‘Regarding Susan Sontag’ documents the life of a legendary American voice. Her name alone is polarizing; she was a subversive writer, filmmaker, feminist, and cultural icon that never aimed to please anyone but herself and still managed to get the world’s attention. So, yeah, it’s no secret that I’m a fan and that’s reason enough to go into a documentary about her life with a healthy skepticism and a critical eye. Further, I typically find chronological biography’s a bit mundane but, with a subject that has been a student of every medium that has crossed her path, her life ebbs and shifts from fascination to ambition with such sincere passion that I was engaged from beginning to end.
Director Nancy D. Kates has whittled together still photographs and archival footage, along with interviews from Sontag’s friends, family, and an extensive list of lovers (both male & female), and has found a way, through copious recordings and essays, to let the subject tell her own story. Her death from cancer in 2004 was not just a tragedy for us, her audience and students, but for her as well; she was insatiably desperate for life – to live it and reflect on it – and this film perfectly explores that passion giving genuine weight to our loss.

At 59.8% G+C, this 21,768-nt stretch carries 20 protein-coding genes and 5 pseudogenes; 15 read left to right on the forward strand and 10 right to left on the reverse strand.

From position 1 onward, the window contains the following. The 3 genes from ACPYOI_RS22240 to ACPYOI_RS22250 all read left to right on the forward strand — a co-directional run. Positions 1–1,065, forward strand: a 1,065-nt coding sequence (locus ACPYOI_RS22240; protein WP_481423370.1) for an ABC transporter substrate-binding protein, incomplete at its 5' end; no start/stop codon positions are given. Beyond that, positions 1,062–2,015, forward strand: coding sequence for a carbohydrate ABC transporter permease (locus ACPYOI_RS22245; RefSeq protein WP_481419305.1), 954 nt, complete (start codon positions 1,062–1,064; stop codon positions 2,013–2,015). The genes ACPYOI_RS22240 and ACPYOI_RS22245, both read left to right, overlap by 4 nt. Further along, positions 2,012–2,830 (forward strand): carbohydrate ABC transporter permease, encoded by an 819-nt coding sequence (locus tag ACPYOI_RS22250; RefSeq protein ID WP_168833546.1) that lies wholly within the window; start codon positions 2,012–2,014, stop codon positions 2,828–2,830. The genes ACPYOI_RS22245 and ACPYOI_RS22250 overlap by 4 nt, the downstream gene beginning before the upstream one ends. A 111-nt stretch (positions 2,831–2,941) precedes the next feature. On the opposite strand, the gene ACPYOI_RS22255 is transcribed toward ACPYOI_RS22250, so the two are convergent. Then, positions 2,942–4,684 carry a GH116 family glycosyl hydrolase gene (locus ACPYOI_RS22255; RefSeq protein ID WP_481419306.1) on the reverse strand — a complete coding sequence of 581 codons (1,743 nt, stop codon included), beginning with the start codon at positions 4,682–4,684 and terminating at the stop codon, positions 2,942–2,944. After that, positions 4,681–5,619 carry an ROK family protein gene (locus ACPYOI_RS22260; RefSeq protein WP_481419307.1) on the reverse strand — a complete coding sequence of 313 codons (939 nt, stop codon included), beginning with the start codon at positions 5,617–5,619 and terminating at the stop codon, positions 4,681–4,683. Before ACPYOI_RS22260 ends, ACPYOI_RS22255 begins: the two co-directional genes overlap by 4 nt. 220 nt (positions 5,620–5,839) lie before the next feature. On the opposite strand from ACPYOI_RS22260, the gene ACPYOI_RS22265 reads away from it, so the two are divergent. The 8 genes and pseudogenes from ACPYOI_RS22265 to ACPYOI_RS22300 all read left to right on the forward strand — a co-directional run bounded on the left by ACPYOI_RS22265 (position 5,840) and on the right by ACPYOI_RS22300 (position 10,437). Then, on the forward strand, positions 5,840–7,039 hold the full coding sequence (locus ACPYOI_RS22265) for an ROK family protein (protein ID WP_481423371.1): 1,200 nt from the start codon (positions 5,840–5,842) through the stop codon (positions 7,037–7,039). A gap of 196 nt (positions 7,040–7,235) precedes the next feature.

Avid film geek with an art-house leaning but a love for all things cinema, David graduated from the American International University of London with a degree in film production and has spent the last 10 years ‘chasing the cinema dragon’ through the United Kingdom and Los Angeles working as a field producer and writer. He now resides in Austin, Texas where he is a constant presence at the Alamo Drafthouse, a regular contributor to media blogs, and has assisted in the programming of the South by Southwest Film Festival since 2012.